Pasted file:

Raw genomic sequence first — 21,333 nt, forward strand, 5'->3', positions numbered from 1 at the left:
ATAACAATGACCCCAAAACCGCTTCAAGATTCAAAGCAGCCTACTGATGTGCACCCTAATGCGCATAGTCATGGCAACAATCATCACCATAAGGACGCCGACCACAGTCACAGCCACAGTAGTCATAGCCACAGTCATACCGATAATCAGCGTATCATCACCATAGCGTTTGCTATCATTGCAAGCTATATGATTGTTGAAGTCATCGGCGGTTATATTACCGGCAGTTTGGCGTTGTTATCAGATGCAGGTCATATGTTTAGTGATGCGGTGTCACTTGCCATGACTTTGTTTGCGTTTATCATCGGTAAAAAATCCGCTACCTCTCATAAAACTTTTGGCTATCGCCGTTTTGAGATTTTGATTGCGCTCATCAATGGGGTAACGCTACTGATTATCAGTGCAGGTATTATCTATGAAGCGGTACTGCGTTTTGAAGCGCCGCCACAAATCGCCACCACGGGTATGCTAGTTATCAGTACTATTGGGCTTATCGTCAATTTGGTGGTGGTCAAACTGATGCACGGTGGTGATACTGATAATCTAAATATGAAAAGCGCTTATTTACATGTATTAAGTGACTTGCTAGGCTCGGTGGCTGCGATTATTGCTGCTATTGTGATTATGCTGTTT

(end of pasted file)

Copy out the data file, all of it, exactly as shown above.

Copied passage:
Raw genomic sequence first — 21,333 nt, forward strand, 5'->3', positions numbered from 1 at the left:
ATAACAATGACCCCAAAACCGCTTCAAGATTCAAAGCAGCCTACTGATGTGCACCCTAATGCGCATAGTCATGGCAACAATCATCACCATAAGGACGCCGACCACAGTCACAGCCACAGTAGTCATAGCCACAGTCATACCGATAATCAGCGTATCATCACCATAGCGTTTGCTATCATTGCAAGCTATATGATTGTTGAAGTCATCGGCGGTTATATTACCGGCAGTTTGGCGTTGTTATCAGATGCAGGTCATATGTTTAGTGATGCGGTGTCACTTGCCATGACTTTGTTTGCGTTTATCATCGGTAAAAAATCCGCTACCTCTCATAAAACTTTTGGCTATCGCCGTTTTGAGATTTTGATTGCGCTCATCAATGGGGTAACGCTACTGATTATCAGTGCAGGTATTATCTATGAAGCGGTACTGCGTTTTGAAGCGCCGCCACAAATCGCCACCACGGGTATGCTAGTTATCAGTACTATTGGGCTTATCGTCAATTTGGTGGTGGTCAAACTGATGCACGGTGGTGATACTGATAATCTAAATATGAAAAGCGCTTATTTACATGTATTAAGTGACTTGCTAGGCTCGGTGGCTGCGATTATTGCTGCTATTGTGATTATGCTGTTT